The US Senate is looking to introduce a new law to tackle the growing problem of spyware.
Several senators have put their name to a bill that would see invasive programs controlled and provide the option for users to remove them.
The acronym-inspired Software Principles Yielding Better Levels of Consumer Knowledge (SPYBLOCK) Act would "give consumers control over the programs that are downloaded onto their computers," says co-sponsor Barbara Boxer of Californa.
The bill, introduced yesterday, tackles three aspects of spyware: it seeks to impose new rules that would make it harder for companies to slip software onto users' systems; require easy directions and options for removal; and prohibit harmful spyware.
Under the proposal, if a company needs a user to install certain software to view website components or advertising, it would have to explain the reason and nature of the download in a pop-up window or another clear notice. This explanation would remain on the computer screen until the user either consents or declines to install the software. Crucially, the act would make it illegal for a company to install software without alerting the user.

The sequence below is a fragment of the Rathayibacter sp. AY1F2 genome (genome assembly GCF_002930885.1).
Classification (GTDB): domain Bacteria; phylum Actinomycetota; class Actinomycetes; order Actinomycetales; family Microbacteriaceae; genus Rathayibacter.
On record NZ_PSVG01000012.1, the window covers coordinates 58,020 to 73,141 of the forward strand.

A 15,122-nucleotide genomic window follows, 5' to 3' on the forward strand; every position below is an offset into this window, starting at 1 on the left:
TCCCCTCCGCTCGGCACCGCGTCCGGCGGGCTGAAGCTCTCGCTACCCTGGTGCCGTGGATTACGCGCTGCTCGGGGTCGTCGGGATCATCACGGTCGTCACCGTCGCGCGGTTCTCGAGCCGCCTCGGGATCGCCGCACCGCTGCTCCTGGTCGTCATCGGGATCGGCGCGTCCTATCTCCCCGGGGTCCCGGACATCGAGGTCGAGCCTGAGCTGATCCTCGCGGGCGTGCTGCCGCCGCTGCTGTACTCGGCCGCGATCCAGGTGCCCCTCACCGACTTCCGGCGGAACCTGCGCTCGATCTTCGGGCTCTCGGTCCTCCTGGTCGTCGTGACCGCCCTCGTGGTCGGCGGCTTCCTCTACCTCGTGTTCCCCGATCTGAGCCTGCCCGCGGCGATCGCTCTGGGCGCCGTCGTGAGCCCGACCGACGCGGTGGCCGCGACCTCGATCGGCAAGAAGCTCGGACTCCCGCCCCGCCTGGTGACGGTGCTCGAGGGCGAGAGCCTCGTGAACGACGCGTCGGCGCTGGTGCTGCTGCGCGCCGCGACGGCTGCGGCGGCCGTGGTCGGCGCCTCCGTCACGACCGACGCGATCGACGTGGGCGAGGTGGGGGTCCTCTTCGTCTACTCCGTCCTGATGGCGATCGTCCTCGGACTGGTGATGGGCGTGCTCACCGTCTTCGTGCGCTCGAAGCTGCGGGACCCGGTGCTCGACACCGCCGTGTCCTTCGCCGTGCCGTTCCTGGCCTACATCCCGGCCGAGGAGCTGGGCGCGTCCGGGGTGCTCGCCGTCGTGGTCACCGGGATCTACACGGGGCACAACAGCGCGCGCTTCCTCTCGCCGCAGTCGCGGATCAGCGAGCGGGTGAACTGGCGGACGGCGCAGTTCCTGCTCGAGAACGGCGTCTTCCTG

If a user decides to install that software, it must be easily removable. The application must appear in the Add/Remove Programs menu; be completely removable using normal, reasonable procedures; and, if it is an advertisement, it must include a link that tells the user how to turn off the ad feature or uninstall the software. The intention is to overcome the problem now where some spyware is virtually impossible to remove from a machine.
The FTC and the state attorney generals would enforce the law.
However, some industry experts think more enforcement is needed. Chris Hoofnagle, associate director of the Electronic Privacy Information Center, says consumers' lack of legal rights on the spyware issue is a serious problem. He criticises the Bill for not including a provision that lets individuals take legal action against spyware companies that stalk computer users. "It's a serious problem, because you want users in the enforcement loop," he said.
Robert Bagnall, director at security company IDefense expressed concern over the international threat of spyware: "The legitimate companies in the United States who currently place spyware (on retail computers) will have a tougher time doing it... but (legislation) will not help with the international factors at all," Bagnall says.
An anti-spyware bill has a good chance of passing Congress this session, Hoofnagle says, adding that the recent interest in cybersecurity will help matters. However, he warns that even legislation that sounds good can be ruined by "tinkering with definitions."
The proposed legislation follows a similar earlier effort in July 2003. That Bill, which required explicit user consent before the installation of software, is still being debated at the committee level.
This latest Bill is still only in its early stages but will most likely be put through the Senate Committee on Commerce, Science, and Transportation, of which all three sponsors are members.